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Study of Fluid Collection of the Chest in Children With Pneumonia

The safety and scientific validity of this study is the responsibility of the study sponsor and investigators. Listing a study does not mean it has been evaluated by the U.S. Federal Government. Read our disclaimer for details. Identifier: NCT00202826
Recruitment Status : Completed
First Posted : September 20, 2005
Last Update Posted : January 19, 2009
Helen DeVos Children's Hospital
Information provided by:
Spectrum Health Hospitals

Brief Summary:

The purpose of this study is to determine the best treatment for children with a fluid collection in the chest associated with an underlying pneumonia. Researchers generally agree that a child with a large fluid collection in the chest need to have the fluid drained in addition to anitbiotics. There have been many treatments studied in children that have been shown to be effective and safe, but the treatments have never been compared to each other in a randomized controlled study.

The optimal treatment of pediatric parapneumonic effusions remains controversial. The objective of this study is to compare the use of conventional management (antibiotics with thoracostomy tube placement) with primary thorascopic drainage (see protocol). Our hypothesis is that pediatric patients with parapneumonic effusion, regardless of pleural fluid composition and loculations, have decreased morbidity when treated with early thoroscopic adhesiolysis (VATS) compared with conservative treatment.

Condition or disease Intervention/treatment Phase
Community Acquired Bacterial Pneumonia Paraneumonic Effusion Procedure: Video Assisted Thorascopic Surgery Thoracostomy Tube Placement & Drainage Phase 3

Detailed Description:
The ultimate objective of this study is to rationalize treatment decisions. It is our hope that this pilot study will provide the basis for further randomized prospective studies. The expected benefit is that the current treatment and outcome of pediatric parapneumonic effusions will be determined. Insights into the therapy that results in the least morbidity, hospital days, (and therefore cost) will be elucidated. If our hypothesis is valid, then a more aggressive surgical approach to the treatment of a parapneumonic effusion may be warranted. If the hypothesis is not valid, then the appropriate treatment for a parapneumonic effusion, irrespective of institution and personal opinion, should become more apparent.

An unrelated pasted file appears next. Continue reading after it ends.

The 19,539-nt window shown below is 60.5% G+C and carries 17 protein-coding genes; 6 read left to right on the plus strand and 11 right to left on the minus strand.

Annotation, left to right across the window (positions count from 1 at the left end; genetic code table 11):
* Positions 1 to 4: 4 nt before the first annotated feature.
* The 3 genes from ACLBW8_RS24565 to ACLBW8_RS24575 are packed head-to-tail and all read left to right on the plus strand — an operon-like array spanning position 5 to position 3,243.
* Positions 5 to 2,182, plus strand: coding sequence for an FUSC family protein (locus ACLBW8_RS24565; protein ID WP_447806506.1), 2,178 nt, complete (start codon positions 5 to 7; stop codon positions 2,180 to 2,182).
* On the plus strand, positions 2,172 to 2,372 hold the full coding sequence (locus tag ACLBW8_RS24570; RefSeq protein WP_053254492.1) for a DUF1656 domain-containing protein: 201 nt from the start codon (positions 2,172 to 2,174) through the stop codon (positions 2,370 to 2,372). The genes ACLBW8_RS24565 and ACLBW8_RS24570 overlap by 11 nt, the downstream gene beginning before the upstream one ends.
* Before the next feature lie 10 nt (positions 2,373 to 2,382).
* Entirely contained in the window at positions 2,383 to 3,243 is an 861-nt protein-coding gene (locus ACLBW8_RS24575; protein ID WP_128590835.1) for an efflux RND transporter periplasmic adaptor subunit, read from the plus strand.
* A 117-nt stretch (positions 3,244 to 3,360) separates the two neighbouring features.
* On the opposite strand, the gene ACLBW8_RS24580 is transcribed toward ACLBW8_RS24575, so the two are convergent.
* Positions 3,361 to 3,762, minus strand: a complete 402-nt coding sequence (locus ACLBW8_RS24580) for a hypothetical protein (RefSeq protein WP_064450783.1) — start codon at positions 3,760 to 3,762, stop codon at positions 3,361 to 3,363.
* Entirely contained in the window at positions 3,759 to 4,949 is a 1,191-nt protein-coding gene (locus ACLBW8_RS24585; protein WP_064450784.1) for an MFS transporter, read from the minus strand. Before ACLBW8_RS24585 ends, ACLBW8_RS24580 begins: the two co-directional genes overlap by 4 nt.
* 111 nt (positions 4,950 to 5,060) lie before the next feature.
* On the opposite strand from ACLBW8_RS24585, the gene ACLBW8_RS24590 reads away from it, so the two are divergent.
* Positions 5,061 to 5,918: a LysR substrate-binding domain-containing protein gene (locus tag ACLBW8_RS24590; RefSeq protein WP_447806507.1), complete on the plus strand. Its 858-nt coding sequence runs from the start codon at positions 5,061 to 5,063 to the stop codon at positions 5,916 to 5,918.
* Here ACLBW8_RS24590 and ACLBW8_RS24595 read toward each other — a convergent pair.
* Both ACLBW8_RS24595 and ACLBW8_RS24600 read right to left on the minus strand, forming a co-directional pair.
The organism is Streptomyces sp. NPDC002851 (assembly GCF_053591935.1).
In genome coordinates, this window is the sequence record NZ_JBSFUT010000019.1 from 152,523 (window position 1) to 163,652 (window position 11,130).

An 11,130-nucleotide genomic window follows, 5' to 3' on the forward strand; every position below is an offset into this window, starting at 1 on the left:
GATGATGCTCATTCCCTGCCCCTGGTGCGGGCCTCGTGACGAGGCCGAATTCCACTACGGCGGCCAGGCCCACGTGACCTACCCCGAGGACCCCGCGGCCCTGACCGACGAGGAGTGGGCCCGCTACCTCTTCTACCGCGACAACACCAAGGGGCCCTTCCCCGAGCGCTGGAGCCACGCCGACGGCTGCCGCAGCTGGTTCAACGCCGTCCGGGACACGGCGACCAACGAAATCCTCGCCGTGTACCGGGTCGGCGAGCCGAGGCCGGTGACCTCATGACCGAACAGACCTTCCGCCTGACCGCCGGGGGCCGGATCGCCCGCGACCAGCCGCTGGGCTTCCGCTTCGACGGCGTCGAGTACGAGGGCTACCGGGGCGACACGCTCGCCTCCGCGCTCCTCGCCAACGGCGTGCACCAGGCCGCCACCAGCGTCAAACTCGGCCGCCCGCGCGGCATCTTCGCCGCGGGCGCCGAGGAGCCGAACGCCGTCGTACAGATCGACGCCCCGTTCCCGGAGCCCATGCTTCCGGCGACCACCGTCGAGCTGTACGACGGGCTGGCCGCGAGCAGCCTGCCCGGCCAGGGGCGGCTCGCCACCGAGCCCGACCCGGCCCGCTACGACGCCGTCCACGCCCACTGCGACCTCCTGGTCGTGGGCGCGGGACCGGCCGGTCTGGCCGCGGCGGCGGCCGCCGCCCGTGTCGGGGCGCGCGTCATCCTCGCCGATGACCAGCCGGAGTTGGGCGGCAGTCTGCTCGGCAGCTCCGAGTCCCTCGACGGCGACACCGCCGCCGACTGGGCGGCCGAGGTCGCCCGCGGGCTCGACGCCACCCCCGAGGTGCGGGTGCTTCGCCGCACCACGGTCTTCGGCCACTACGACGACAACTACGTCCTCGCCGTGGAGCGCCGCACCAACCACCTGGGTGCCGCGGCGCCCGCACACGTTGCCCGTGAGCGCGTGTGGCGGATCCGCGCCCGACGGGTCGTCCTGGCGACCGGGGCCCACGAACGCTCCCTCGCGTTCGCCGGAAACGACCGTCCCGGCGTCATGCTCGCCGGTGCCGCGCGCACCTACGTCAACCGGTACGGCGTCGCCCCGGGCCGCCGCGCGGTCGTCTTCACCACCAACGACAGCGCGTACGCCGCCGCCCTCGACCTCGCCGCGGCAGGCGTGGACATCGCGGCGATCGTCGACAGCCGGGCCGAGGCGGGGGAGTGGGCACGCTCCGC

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Study Type : Interventional  (Clinical Trial)
Enrollment : 30 participants
Allocation: Randomized
Intervention Model: Parallel Assignment
Masking: None (Open Label)
Primary Purpose: Treatment
Official Title: Parapneumonic Effusion in Children Study
Study Start Date : November 2003
Study Completion Date : March 2004

Resource links provided by the National Library of Medicine

MedlinePlus related topics: Pneumonia

Primary Outcome Measures :
  1. establish morbidity outcomes
  2. duration of fever
  3. number of procedures
  4. days with a chest drainage device
  5. total hospital days

Secondary Outcome Measures :
  1. Days of oxygen requirement
  2. Days of narcotic use
  3. Complication rate
  4. Number of radiographic procedures

Information from the National Library of Medicine

Choosing to participate in a study is an important personal decision. Talk with your doctor and family members or friends about deciding to join a study. To learn more about this study, you or your doctor may contact the study research staff using the contacts provided below. For general information, Learn About Clinical Studies.

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Ages Eligible for Study:   up to 18 Years   (Child, Adult)
Sexes Eligible for Study:   All
Accepts Healthy Volunteers:   No

Inclusion Criteria:

  1. consecutive pediatric patients with a bacterial pneumonia and parapneumonic effusion
  2. community acquired disease
  3. children age 0 to 18 years

Exclusion Criteria:

  1. hospital acquired pneumonia
  2. thoracentesis or chest tube drainage outside hospital
  3. patients with incorrected cardiac disease

Information from the National Library of Medicine

To learn more about this study, you or your doctor may contact the study research staff using the contact information provided by the sponsor.

Please refer to this study by its identifier (NCT number): NCT00202826

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United States, Michigan
DeVos Children's Hospital
Grand Rapids, Michigan, United States, 49503
Sponsors and Collaborators
Spectrum Health Hospitals
Helen DeVos Children's Hospital
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Principal Investigator: John Winters, MD Helen DeVos Children's Hospital

Layout table for additonal information Identifier: NCT00202826     History of Changes
Other Study ID Numbers: 2003-181
First Posted: September 20, 2005    Key Record Dates
Last Update Posted: January 19, 2009
Last Verified: January 2009

Additional relevant MeSH terms:
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Pneumonia, Bacterial
Lung Diseases
Respiratory Tract Diseases
Respiratory Tract Infections
Bacterial Infections